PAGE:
Here’s the first insight that’ll help us improve on this situation. In ExtractTags we were searching the tree for nodes satisfying a particular pattern. But supposing you had a list of every possible subtree - the root node, all of its children, all of their children, and so on - you could use LINQ to query that list to find nodes satisfying the pattern you’re looking for. We’ll call the function which extracts the list of subtrees SelfAndDescendants.

Given a tree like the example from above ([c#] and (not [javascript] or salary:50000gbp)), SelfAndDescendants will yield every subtree in a depth-first, left-to-right manner:

new JqlNode[]
{
new AndNode(
new TagNode("c#"),
new OrNode(
new NotNode(new TagNode("javascript")),
new SalaryNode(50000, "gbp")
)
),
new TagNode("c#"),
new OrNode(
new NotNode(new TagNode("javascript")),
new SalaryNode(50000, "gbp")
),
new NotNode(new TagNode("javascript")),
new TagNode("javascript"),
new SalaryNode(50000, "gbp")
}

Here’s SelfAndDescendants in use:

IEnumerable<string> ExtractTags(JqlNode node)
=> node
.SelfAndDescendants()
.OfType<TagNode>()
.Select(n => n.Tag);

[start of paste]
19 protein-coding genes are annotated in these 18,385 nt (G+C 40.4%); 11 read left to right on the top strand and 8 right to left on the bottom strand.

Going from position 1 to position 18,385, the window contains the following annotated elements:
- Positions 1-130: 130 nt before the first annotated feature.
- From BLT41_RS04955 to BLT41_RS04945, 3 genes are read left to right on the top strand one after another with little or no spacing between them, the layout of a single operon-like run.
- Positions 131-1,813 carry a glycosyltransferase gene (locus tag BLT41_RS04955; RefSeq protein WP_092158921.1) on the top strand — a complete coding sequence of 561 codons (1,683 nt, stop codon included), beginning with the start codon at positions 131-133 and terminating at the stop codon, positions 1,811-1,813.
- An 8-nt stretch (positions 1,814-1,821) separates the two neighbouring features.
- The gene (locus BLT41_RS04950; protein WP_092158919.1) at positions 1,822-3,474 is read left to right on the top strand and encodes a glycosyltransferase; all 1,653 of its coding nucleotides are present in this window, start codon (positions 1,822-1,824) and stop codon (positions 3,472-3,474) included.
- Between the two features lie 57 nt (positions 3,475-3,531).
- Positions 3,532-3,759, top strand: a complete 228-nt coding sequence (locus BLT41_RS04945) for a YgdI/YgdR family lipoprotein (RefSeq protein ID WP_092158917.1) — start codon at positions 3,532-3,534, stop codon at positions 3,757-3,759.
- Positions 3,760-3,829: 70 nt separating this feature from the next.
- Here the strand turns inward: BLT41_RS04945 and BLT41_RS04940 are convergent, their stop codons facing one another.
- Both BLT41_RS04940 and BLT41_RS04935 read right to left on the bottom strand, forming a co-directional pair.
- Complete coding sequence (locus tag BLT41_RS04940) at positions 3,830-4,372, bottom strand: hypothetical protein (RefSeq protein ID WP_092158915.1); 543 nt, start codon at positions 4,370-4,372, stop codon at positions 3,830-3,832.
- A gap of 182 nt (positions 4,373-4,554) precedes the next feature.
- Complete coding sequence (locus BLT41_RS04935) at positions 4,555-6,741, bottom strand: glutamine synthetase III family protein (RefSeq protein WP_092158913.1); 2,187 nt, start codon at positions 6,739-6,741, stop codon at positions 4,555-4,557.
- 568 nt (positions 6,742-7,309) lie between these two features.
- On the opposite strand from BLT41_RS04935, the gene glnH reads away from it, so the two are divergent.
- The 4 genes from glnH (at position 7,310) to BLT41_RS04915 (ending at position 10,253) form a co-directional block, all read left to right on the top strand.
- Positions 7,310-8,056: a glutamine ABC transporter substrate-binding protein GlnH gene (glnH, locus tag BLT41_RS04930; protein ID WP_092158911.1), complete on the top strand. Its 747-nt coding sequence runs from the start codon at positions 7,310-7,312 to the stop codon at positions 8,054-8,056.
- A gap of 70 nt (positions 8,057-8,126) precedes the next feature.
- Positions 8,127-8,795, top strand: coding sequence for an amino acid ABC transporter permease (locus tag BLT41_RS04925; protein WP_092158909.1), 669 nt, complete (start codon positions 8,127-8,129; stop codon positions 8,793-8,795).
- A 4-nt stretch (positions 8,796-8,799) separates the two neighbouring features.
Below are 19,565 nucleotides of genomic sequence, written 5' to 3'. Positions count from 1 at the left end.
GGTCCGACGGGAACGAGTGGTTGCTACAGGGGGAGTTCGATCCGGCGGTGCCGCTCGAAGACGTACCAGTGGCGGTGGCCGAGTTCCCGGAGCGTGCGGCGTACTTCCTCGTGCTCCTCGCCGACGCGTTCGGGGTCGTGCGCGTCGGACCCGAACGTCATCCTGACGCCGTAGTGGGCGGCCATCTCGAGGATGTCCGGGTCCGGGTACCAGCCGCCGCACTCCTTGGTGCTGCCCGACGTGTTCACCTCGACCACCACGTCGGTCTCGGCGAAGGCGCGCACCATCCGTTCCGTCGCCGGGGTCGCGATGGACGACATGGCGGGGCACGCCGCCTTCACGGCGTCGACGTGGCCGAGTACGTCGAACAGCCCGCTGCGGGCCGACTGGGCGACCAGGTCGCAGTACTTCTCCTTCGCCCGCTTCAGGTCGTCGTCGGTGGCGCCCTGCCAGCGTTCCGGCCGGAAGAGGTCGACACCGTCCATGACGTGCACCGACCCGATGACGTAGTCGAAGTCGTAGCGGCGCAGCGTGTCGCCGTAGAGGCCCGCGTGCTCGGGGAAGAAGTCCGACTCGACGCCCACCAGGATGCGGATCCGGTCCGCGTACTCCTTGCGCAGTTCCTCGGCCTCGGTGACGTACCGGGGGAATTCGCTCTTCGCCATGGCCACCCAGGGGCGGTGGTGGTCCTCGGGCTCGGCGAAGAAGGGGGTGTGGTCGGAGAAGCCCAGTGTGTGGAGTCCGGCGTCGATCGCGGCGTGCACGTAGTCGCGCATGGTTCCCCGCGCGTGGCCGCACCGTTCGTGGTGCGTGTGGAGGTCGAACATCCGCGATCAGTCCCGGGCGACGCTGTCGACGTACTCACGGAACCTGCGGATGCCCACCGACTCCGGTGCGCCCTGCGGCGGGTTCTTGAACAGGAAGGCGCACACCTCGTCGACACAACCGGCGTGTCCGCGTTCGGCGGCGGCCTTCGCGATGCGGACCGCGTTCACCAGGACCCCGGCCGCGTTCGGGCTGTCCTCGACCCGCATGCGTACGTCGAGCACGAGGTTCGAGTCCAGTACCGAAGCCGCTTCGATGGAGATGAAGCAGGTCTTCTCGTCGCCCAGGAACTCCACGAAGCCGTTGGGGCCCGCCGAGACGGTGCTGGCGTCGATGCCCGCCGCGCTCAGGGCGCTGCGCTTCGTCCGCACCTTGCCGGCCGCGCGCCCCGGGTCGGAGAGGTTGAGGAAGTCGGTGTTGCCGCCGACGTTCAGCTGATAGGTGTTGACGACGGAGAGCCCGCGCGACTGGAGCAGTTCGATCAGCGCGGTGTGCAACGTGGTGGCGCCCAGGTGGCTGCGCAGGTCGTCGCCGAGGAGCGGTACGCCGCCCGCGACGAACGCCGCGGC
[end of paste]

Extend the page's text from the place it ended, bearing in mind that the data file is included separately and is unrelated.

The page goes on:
What an improvement! This code is much shorter, but more importantly it’s clearer and more direct. You can directly read off the intention of the code, rather than having to decipher the pattern of recursive calls. It’s also harder to get wrong - I personally am rather prone to forgetting to make a recursive call when I’m writing these sorts of functions. What’s more, SelfAndDescendants is totally reusable. If you can write a LINQ query, you can get whatever information you need from a JqlNode.

Of course, the pattern-matching and recursion has to go somewhere, and that somewhere is the reusable SelfAndDescendants function.

public static IEnumerable<JqlNode> SelfAndDescendants(this JqlNode node)
{
yield return node;
switch (node)
{
case TagNode t:
yield break;
case SalaryNode s:
yield break;
case AndNode a:
foreach (var descendant in SelfAndDescendants(a.Left))
yield return descendant;
foreach (var descendant in SelfAndDescendants(a.Right))
yield return descendant;
case OrNode o:
foreach (var descendant in SelfAndDescendants(o.Left))